I feel that this is especially true for writers in today’s challenging market, because there are a lot of discussions that distract an author (or a potential author) from staying on the keyboard and writing. From conventions to a metric ton of posts about how often you should blog to developing a writer’s platform, there are often more discussions about how to market yourself than how to actually write. For a new author, that can be very confusing. After all, they don’t see what all the other published authors go through before they get online and start marketing themselves. They don’t see how many hours it takes to write a novel, then revise it and go through the editing, submission, approval, proofreading, etc. process. Of course, even though the experiences are different, the distractions are still the same and for authors that need to stick to a deadline, it can be very easy to lose yourself in a sea of babble.

Often, I receive a lot of questions about how I balance full-time job, part-time writing, and my marketing efforts. First and foremost, I spent a number of years focusing on “how to write” not “how to market.” When I was younger, I focused a lot on the mechanics of writing so the business portion of it wasn’t as prevalent and — as a result — the opportunities just weren’t there. As I got older, I entered the gaming industry and was able to transfer a lot of my experiences to a number of opportunities, but I was so heavily focused on learning how to fit my writing into another world (or game system) that I didn’t really care about the marketing aspect of this. Was I writing all the time? No, but I feel that I was writing more often. When I didn’t write, it was because there were other challenges that came up like dealing with contracts, rejection or issues with scheduling and payment. In a way, those challenges became roadblocks to writing and affected my creativity, but not for lack of trying.

This year, I’ve taken a hard look at why it’s been so difficult for me to get my third round of revisions done for my novel. I realized that I was avoiding the revisions because I felt I needed to keep active, to have a vibrant persona that allows me to attract and retain people interested in my work. Well, sure…that may (or may not be) important…but when it comes down to it — all the followers, friends, devotees, etc. in the world don’t matter unless you have something to show for it. Even with a platform, you can’t “sell” a blank page.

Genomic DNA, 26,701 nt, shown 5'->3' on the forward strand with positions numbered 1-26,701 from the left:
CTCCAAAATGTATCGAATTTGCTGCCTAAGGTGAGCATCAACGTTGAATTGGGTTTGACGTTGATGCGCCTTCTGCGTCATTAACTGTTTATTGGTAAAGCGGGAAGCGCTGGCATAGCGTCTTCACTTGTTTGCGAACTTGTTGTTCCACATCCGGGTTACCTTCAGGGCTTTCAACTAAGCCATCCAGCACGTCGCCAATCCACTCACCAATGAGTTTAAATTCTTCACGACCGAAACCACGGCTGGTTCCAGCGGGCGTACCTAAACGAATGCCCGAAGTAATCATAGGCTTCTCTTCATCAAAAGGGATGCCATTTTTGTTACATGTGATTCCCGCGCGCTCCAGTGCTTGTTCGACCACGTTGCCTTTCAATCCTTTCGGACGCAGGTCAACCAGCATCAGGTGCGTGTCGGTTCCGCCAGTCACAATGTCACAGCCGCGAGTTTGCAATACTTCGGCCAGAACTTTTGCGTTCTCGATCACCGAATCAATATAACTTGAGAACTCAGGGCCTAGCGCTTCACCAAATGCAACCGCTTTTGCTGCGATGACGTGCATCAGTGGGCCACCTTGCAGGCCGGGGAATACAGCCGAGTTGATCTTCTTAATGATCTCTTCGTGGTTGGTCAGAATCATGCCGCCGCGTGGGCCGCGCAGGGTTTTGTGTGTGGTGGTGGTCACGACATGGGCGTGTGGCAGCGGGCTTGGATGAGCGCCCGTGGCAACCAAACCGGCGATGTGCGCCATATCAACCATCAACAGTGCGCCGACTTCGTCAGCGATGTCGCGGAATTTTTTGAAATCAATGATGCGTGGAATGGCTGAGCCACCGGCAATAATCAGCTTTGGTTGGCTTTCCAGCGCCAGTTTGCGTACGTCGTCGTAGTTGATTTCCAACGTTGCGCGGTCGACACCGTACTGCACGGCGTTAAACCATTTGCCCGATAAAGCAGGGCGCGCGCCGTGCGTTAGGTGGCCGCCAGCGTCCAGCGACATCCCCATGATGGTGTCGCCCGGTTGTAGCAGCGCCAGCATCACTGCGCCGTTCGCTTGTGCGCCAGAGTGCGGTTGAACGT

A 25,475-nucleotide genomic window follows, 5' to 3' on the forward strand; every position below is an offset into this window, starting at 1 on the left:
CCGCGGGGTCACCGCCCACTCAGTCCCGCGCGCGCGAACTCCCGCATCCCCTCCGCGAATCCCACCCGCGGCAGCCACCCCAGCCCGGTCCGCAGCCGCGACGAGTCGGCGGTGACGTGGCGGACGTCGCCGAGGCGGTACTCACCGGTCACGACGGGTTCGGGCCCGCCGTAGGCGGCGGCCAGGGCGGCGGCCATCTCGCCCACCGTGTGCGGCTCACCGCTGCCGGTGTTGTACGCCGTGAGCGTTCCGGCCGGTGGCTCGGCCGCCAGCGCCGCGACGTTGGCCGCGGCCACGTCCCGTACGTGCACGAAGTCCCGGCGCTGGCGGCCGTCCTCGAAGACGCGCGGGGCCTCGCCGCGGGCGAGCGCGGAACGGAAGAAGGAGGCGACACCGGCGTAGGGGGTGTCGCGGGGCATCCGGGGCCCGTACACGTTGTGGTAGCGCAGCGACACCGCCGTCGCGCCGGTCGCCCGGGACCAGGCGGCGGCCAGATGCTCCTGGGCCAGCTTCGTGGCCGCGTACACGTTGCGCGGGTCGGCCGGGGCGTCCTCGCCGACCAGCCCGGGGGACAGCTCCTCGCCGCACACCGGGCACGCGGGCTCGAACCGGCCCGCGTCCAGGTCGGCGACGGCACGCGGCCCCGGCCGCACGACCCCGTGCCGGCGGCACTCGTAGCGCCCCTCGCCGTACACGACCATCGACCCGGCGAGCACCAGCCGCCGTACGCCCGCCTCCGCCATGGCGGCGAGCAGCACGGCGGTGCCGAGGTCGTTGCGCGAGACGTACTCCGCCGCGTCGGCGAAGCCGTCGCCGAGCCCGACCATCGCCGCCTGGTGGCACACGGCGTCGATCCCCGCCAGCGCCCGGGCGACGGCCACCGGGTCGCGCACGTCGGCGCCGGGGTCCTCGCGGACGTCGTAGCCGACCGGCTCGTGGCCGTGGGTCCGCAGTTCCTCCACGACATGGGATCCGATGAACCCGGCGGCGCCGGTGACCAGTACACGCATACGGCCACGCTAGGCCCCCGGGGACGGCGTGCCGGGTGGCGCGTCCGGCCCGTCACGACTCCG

After jury-rigging my schedule and figuring out what was important, I realized that it is possible to be active, to use your existing platforms, etc. provided I schedule my time better. Sure, I might not be as “active” as I was, but if I get online at night…I’m probably engaging in some form of “writer’s avoidance” behavior.

I understand that other authors have the same challenges that I do. Sometimes, an interruption that takes the form of two loads of laundry can lead to an evening of a poor word count. However, I also feel that scheduling challenges isn’t the only reason why an author engages in “writer’s avoidance” behavior. Often, an author’s insecurities can manifest in any number of different ways and there are a lot of “writer’s avoidance” behaviors that can result from that. One trend that I’m seeing, are a number of “new” authors that really, really want to write…but spend most of their time following other authors online or talking “about” writing. In my mind, someone can talk about the state-of-publishing and how to be a writer all they want — but if they never actually sit down and do it…then they’ll never “be” a writer. In many ways, it’s easier to talk about something you want to do from a theoretical or a hopeful perspective, because you’re trying to boost yourself up. Sometimes, though, you just have to disappear for a while and ignore all the naysayers and/or the cheerleaders. Sometimes, you just gotta focus on YOUR work and forget about everything else.